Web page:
In my latest video, I break down how swimming teaches us the importance of these relationship-building efforts and the specifics of what we as leaders need to nurture with our teams.
In an effort to simplify the decision-making process, we're sharing some of the trends we've seen with gifting over the years. We're even sharing our best seller and why that gift had such success.
Last year we had the opportunity to work with one of our clients in the travel and tourism space to design an experience that delivered their highest engagement yet.
The initial meetings with new clients play a big role in shaping the future of the relationship. They set the tone and trajectory for the partnership. That’s why I’m always on the look out to bring you fresh (or even “old school”) approaches to setting the stage for a deeply connected relationship.
For this latest strategy, I’m drawing inspiration from a book I just completed, by Priya Parker, called “The Art of Gathering”. During her explanation of how to best gather for impact, deeper meaning, and lasting relationships, she talks about setting the stage before people actually gather. In a future blog, I’ll share all about how I believe we can uplevel the relationships we create during events, using her strategies. But for now, I want to share how I believe her ideas can shape our relationships with clients before we even start to work with them.
Priya shared that priming, or “pre-gaming”, is a powerful strategy that most people overlook when it comes to gathering. You’re gathering for a purpose, so the thought is to begin to prime the attendees for that purpose before they even arrive.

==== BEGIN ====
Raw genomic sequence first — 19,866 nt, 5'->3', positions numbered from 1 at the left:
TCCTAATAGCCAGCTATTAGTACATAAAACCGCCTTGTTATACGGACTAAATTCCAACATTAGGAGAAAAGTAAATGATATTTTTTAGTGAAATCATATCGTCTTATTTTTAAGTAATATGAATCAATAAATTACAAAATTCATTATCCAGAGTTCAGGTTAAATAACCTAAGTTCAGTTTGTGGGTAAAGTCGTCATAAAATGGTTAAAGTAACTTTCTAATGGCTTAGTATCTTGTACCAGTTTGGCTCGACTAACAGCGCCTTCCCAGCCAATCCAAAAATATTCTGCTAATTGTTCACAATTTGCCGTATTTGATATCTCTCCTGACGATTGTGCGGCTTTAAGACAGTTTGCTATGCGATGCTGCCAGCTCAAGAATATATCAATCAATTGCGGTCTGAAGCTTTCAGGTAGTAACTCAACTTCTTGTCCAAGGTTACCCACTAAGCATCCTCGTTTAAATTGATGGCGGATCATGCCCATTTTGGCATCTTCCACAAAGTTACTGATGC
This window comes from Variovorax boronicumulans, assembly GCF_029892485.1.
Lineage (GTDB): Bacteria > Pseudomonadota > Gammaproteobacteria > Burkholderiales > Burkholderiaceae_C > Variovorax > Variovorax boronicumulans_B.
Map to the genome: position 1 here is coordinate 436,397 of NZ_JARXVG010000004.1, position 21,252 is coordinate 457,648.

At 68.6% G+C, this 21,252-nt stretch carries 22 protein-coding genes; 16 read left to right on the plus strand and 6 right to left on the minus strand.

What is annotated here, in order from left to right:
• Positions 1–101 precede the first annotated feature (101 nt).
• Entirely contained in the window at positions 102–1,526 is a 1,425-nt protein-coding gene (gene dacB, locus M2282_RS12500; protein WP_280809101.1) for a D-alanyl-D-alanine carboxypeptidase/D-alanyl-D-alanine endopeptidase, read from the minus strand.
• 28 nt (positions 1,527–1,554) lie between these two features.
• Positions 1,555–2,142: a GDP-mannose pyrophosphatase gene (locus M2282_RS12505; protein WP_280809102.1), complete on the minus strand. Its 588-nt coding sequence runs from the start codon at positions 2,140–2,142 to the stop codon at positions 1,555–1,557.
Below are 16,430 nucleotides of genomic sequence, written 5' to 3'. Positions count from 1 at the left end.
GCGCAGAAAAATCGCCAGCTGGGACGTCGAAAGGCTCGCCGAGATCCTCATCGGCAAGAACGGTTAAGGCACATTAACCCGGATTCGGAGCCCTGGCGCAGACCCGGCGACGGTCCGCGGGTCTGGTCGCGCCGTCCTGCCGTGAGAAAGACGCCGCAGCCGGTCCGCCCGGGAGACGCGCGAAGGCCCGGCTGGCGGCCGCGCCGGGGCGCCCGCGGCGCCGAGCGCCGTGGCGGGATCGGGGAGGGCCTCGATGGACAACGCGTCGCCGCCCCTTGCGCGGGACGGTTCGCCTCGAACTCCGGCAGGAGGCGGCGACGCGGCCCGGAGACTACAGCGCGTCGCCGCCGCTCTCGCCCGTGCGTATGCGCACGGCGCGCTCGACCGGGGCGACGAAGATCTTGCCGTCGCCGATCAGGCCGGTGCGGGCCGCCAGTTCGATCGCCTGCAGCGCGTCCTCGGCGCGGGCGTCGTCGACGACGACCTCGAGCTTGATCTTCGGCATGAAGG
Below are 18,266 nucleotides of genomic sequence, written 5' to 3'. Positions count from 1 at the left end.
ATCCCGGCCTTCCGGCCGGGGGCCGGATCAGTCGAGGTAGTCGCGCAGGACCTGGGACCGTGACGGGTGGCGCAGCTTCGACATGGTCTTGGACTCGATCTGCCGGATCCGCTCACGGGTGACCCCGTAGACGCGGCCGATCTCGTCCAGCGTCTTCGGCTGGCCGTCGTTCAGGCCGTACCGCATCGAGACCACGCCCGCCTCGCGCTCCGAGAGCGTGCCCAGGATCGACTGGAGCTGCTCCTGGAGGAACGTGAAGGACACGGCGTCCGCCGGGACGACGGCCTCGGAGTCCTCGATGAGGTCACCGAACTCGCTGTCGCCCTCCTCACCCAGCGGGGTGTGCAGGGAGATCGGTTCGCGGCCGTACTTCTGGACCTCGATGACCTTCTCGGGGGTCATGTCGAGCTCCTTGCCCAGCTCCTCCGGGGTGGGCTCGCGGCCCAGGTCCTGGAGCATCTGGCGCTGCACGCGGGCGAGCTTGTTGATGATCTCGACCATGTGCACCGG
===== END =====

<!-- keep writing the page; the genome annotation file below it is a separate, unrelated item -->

At its core, priming is about preparing someone for a particular experience or action. It's the psychological process where exposure to one stimulus influences a response to the next. In the context of client onboarding, I’ll say that it is the practice of preparing the client’s mind for a deep, targeted, and meaningful engagement. It means setting the stage for when you begin your working relationship.
What if, before that all-important onboarding conversation, we could dive into the very soul of what drives our clients?
In The Art of Gathering, Priya describes one example of priming as sending advanced worksheets for the attendee to complete and submit ahead of time. For client onboarding purposes, this would be a questionnaire that gets to a deeper level than just some of the basic getting to know you questions we’ve covered in the past.
The type of questions that should be included in this effort should be questions that make the clients pause and reflect. Questions that aren't just about business, but also about past experiences, motivations, and even fears.
Once you’ve crafted these questions, you want to physically send them ahead of your time together. Share with the client that this task isn’t just about another activity to add to the project. This is a critical step in laying the foundation of working together and it’s something that you (and/or your team) will review closely to tie into your efforts to provide best-in-class service.